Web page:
So, my dad, having seen his mom in such a state, never wanted to be in a similar position.  As he started to exhibit some of the initial signs of Alzheimer's it was scary to him. He didn't want to become like that.  That is a tough place to be in.  You are still cognitive enough to know that things aren't right, but you can't fix them or change them in the way you want.  It's like you see your nightmare rushing towards you, but you can't stop it. Things become more and more confusing. At the beginning ( and even later, too, I think) as he was aware that he was losing his cognitive skills,-there is a certain amount of faking. He may have run into someone in the store and knew he should have known them and was maybe able to muddle through a conversation with them, all the time wondering who they were and what his connection to them was.

For awhile my dad was able to do the majority of the things that he had been doing. He worked some and still drove to neighborhood places. Eventually my dad wasn't able to continue either tasks. He wasn't able to follow through on his job demands and although it was hard, slowly my mom decided that it was no longer safe for him or others around him to drive.  I think that was hard for my mom- how do you take away the simple pleasure of driving privileges from your husband ? He was still able to do many other things . 

For my mom this was a transition period.  Thankfully she had always been involved in family finances, but now she found herself having to make decisions that before her and dad would have made together. He was no longer able to understand the complexities of daily decisions and my mom, as she was losing, in part, the relationship she had had with my dad, and I'm sure that is a sad place to be, she was also having to take on more and more responsibilities.

Today, my dad needs help with the most basics of things.  He needs to be told how to eat something- for example do you use your fingers or a spoon.  At times he needs directed to use the bathroom and wears a diaper for the times when he doesn't make it. He wanders off. He might think I am his sister. He will ask if his mom has passed away. 

As I have watched my mom and dad- there are some important things that I need to share.  I know that I won't do justice to all the important things that need said in this blog post. So if you want to know more- please ask me.

  • Give the caregiver love and support-  My mom's world has gotten smaller as she has taken on the role of caregiver.  A lot of people have given her advice- and I know I know how I feel when people give me advice about my relationships in areas they know nothing about! I know so many people mean well, but unless you are living in the situation- trust my mom to make the decisions that need to be made.  Understand how totally time consuming and draining this is for her.  My dad attends an adult day program 3 days a week now, and he has a "sitter" that comes into their home 2 days a week.  You may think that this has made it so much easier for my mom- and yes it helps- but consider this- there are days when he doesn't attend day care because my mom just doesn't have the energy that is required to get my dad up and moving and dressed and ready to go. There are days that my dad has escaped from day care. It is not a lock down facility. As a concerned daughter I talked to my mom about this - and thought she made a good point. She said he looks for the opportunities that he can sneak out. She said he wouldn't be happy if he was locked in, and if this is the way he goes, then that is okay. True that we could extend a lot of people's lives by locking them in somewhere- but what kind of life is that. Nights are hard, I have stayed over some last year and I think one night was pretty restful, but there were other nights when my dad was up all through the night- agitated, wanting to pack for work and there are other nights, which my mom says are the hardest- when he just cries and cries. So on top of the daily stresses, my mom also doesn't have the chance to recover at night.  My mom has helped so many people in her life- this is what I wish people would do for her.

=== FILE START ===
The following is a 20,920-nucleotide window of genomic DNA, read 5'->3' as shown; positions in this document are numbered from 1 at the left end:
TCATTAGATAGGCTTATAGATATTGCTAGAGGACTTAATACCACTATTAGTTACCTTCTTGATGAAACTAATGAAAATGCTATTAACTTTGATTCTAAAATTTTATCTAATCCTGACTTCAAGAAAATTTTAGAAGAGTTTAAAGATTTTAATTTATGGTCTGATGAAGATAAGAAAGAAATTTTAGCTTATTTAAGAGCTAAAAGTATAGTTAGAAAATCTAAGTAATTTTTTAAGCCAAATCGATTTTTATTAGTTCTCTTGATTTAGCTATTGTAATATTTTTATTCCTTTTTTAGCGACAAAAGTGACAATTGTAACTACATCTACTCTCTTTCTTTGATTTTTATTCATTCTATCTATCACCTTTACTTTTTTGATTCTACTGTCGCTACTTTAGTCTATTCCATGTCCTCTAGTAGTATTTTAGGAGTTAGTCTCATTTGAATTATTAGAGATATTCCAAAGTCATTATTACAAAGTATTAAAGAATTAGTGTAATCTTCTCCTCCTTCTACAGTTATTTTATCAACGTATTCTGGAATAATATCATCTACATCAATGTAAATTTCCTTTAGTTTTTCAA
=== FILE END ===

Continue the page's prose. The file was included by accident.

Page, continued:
** Listen to her ! Call her up, stop in and visit and let her talk, let her share her feelings with you, be her friend. She doesn't get to attend church as much and socialize as much and sometimes she just needs to know someone is there. Not to offer advice, but to be a friend.
              ** Bring a meal over, offer to help with something at the house, help her with her garden in the spring and summer!  My mom loves her gardens! They help keep her sane! They are her respite, but also a lot of work.

  • Don't ignore my dad!- My dad is "still there", he can still joke around and although he doesn't know what is going on- he often returns to this mantra- "I've had a good life"  he will talk about the farm and the life that he has lived. I have found that at times I am even guilty of doing this- only asking my mom how he is and not talking to him when I call. I am trying to do much better, because I have found that he has happiness in moments. So those few minutes talking and connecting to someone are meaningful to him.  When I call and ask to talk to my dad my mom has to instruct him how to use the phone: "don't touch anything, put it up to your ear".  He is happy to chat- last time I talked to him he told me he had been picking rhubarb- I know it is January in Ohio and that he wasn't picking rhubarb, but it doesn't matter. I talk to him about the rhubarb I have in my freezer from the plant I got at their house.  His core beliefs come through as he says " I always think it is good if you don't have to get all of your food from the store" Self sufficiency was always important to him.  So call my mom, but then talk to my dad too!  Don't expect him to know who you are, don't expect his words to always make sense, but tell him you are glad to be able to talk to him.